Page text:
Pulling in work by 14 international artists, the exhibit offers a “parallel pavilion,” according to Couper, to the 55th International Venice Biennial that opened three weeks ago in Italy. But it also offers commentary on and an inversion of the Biennale’s newest addition: an art display commissioned by Vatican City.

“If the Vatican can do something about heaven, then Las Vegas can do something about hell,” explained Couper. “Disco Inferno is about the idea of coming to Vegas to play in hell.”

Works in the exhibit playfully romp through hell, its blasphemous indulgences including an upside-down crucifix in the work of Italian artist Fernanda Celant’s “Povera Ma Sexy,” and gay lovers masturbating on a pink-zebra sofa by Japanese artist Seji Takahashi. The fleshy pink boobs of a sex toy titled “Submissive Fetish” by Cerita Melayu, an artist from Malaysia, are squeezed like small nippled balloons, inflated from the pressure of the white pedestal squishing it on the floor. Nearby, a work by Italian artist Enzo Guida presents a picture frame vomiting out a painted landscape, marked with a Mudra — like the strange, comical exorcism of a bad painting.

Outside, visitors were invited to eat slices carved from a roasted pig on display, part of the edible art piece by Taiwan's Red Flag Coalition. Like a bad joke, a panel above the carcass read, “No animal was harmed in the making of this art.” It's probable no animals were involved in painting the panel, but placing it with the pork buffet forces an amusing contradiction and perhaps the vision of a hell kitchen.

Playing on the wall above the roast pig, the proverbial dance in the lake of fire took place in the form of a devil-boogie video compilation by Italian artist Marco Riccardo. The inspiration for the devils came from Internet GIFs, heavy metal bands, the devil 'bot from Futurama, a cloven-hoofed Ned applying a plunger to the head of Homer Simpson — all rocking out to an electronic dance music remix of the hit song “Disco Inferno.”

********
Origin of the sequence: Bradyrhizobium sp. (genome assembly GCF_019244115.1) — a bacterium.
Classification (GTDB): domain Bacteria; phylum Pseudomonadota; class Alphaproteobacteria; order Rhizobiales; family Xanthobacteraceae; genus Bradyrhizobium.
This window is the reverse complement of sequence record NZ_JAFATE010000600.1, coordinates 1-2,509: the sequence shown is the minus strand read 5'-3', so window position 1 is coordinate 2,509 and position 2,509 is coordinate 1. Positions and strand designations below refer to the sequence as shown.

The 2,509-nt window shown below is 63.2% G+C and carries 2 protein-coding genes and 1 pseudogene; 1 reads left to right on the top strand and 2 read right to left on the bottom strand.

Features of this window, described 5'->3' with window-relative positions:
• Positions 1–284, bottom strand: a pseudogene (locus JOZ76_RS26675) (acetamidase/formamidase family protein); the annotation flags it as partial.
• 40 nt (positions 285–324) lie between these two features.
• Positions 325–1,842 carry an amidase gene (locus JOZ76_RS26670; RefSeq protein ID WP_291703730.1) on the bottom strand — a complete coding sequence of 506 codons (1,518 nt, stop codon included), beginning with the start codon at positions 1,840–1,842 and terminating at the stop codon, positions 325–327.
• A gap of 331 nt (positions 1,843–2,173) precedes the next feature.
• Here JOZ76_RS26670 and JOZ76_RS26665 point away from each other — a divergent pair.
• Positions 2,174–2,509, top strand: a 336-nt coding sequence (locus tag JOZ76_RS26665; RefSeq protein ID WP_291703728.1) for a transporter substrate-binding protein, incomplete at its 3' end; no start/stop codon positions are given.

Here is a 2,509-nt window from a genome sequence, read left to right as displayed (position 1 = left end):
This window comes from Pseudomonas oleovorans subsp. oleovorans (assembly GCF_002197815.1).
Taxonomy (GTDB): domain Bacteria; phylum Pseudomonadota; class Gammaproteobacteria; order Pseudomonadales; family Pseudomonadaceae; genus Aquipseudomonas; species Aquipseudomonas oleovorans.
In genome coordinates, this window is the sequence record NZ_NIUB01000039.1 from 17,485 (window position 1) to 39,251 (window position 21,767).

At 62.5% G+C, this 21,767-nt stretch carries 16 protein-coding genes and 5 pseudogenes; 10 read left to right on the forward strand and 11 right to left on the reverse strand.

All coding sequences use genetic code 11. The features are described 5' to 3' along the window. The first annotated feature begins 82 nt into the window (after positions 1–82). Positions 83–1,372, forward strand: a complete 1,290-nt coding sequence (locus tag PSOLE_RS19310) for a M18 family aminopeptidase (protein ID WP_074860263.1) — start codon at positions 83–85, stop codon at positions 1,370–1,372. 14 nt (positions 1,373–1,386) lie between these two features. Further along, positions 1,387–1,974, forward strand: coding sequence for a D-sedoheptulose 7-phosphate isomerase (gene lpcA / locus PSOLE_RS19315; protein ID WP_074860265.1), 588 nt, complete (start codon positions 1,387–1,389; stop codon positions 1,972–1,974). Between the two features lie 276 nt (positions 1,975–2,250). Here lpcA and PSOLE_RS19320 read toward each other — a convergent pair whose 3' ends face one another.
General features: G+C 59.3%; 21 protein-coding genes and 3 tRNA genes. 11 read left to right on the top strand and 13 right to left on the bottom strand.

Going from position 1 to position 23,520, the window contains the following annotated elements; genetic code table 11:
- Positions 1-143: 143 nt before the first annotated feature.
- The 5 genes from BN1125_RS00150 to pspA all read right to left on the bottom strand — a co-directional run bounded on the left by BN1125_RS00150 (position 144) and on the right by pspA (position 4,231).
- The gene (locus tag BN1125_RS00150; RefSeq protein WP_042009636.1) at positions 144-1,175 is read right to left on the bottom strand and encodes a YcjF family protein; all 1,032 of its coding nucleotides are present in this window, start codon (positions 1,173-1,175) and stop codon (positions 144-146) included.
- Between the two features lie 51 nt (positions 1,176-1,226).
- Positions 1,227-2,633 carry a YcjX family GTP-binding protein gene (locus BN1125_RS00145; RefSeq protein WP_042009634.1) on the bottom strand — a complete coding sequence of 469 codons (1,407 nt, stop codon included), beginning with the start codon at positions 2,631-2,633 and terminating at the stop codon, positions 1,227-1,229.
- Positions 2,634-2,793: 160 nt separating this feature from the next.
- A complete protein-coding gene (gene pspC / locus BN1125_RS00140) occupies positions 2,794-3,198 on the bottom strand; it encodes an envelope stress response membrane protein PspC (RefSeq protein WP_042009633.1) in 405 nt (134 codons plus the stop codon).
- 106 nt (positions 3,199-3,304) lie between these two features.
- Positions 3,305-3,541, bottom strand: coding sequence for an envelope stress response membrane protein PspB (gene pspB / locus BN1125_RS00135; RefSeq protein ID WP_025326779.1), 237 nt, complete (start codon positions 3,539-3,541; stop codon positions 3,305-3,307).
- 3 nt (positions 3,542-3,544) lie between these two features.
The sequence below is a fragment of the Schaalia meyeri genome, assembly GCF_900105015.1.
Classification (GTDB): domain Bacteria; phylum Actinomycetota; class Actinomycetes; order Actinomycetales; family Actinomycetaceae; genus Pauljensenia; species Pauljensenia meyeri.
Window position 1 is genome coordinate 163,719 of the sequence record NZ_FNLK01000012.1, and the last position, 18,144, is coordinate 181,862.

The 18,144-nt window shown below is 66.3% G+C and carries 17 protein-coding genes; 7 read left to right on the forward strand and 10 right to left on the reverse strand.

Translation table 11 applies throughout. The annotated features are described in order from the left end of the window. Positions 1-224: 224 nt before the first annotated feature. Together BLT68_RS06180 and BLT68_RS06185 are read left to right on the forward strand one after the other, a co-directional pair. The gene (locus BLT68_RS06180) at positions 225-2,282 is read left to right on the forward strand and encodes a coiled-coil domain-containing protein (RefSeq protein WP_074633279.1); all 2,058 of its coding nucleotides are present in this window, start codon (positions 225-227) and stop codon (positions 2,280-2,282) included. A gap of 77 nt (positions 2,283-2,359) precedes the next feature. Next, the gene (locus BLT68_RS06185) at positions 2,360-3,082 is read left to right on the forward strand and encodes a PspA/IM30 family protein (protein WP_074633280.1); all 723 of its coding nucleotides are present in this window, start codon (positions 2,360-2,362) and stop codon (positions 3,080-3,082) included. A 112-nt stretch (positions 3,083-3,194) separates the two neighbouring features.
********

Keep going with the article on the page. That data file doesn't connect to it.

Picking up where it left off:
Part of the strategy of organizing Disco Inferno with such a diverse roster of international artists on short notice — planning began in March — involved the shipping of ideas rather than completed objects. While some of the works were in fact sent completed, others arrived with only a couple of items, and in some instances, the only delivery were written instructions including what items to gather and directions on how to assemble them. 

The concept that the essence of a work of art is its idea was largely instigated by Sol LeWitt, whose complicated wall drawings were executed by others following strict instructions written by the artist. It's especially advantageous, given the distance a completed work would have to travel. 

“It shows a way of going about making work cheap, or just sending a few instructions,” said Couper. “It's sending an idea, like, ‘That person is a car crash, they can’t dance,’ then going and finding a broken-out windshield and gluing all the pieces to a ball” — as was done for a piece in the show titled “Car Crash Disco Ball,” by Qatar artist Al Habid.

The end result is a juicy influx of ideas being explored by artists from all over the world, interrupting our normally local-centric focus with an opportunity for creative types here to see what’s happening out there — and cross-cultural idea-sharing is traditionally one of the goals of an art biennale. Lacking the comfort of air-conditioning, the small Vegas pavilion is boiling over with art ideas, both literally and figuratively.

©copyright Matthew Couper / Couper Russ Studios LLC 2004-2014